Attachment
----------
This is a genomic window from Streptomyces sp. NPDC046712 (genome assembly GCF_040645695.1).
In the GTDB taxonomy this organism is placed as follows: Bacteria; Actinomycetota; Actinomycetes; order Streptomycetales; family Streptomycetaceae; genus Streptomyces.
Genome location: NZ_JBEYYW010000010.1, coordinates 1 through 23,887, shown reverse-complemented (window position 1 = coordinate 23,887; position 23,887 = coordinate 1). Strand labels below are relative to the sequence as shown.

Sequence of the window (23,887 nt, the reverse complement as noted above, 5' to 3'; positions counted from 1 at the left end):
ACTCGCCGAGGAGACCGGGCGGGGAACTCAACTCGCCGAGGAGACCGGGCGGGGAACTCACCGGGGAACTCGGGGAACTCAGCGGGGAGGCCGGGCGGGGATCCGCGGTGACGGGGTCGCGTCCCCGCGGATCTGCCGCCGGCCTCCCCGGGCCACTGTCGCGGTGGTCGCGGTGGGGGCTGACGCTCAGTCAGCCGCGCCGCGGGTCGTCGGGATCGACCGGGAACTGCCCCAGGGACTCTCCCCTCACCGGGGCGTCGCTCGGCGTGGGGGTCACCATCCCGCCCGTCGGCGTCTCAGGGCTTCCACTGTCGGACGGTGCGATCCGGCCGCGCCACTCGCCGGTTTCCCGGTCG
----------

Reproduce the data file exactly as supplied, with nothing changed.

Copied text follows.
This is a genomic window from Streptomyces sp. NPDC046712 (genome assembly GCF_040645695.1).
In the GTDB taxonomy this organism is placed as follows: Bacteria; Actinomycetota; Actinomycetes; order Streptomycetales; family Streptomycetaceae; genus Streptomyces.
Genome location: NZ_JBEYYW010000010.1, coordinates 1 through 23,887, shown reverse-complemented (window position 1 = coordinate 23,887; position 23,887 = coordinate 1). Strand labels below are relative to the sequence as shown.

Sequence of the window (23,887 nt, the reverse complement as noted above, 5' to 3'; positions counted from 1 at the left end):
ACTCGCCGAGGAGACCGGGCGGGGAACTCAACTCGCCGAGGAGACCGGGCGGGGAACTCACCGGGGAACTCGGGGAACTCAGCGGGGAGGCCGGGCGGGGATCCGCGGTGACGGGGTCGCGTCCCCGCGGATCTGCCGCCGGCCTCCCCGGGCCACTGTCGCGGTGGTCGCGGTGGGGGCTGACGCTCAGTCAGCCGCGCCGCGGGTCGTCGGGATCGACCGGGAACTGCCCCAGGGACTCTCCCCTCACCGGGGCGTCGCTCGGCGTGGGGGTCACCATCCCGCCCGTCGGCGTCTCAGGGCTTCCACTGTCGGACGGTGCGATCCGGCCGCGCCACTCGCCGGTTTCCCGGTCG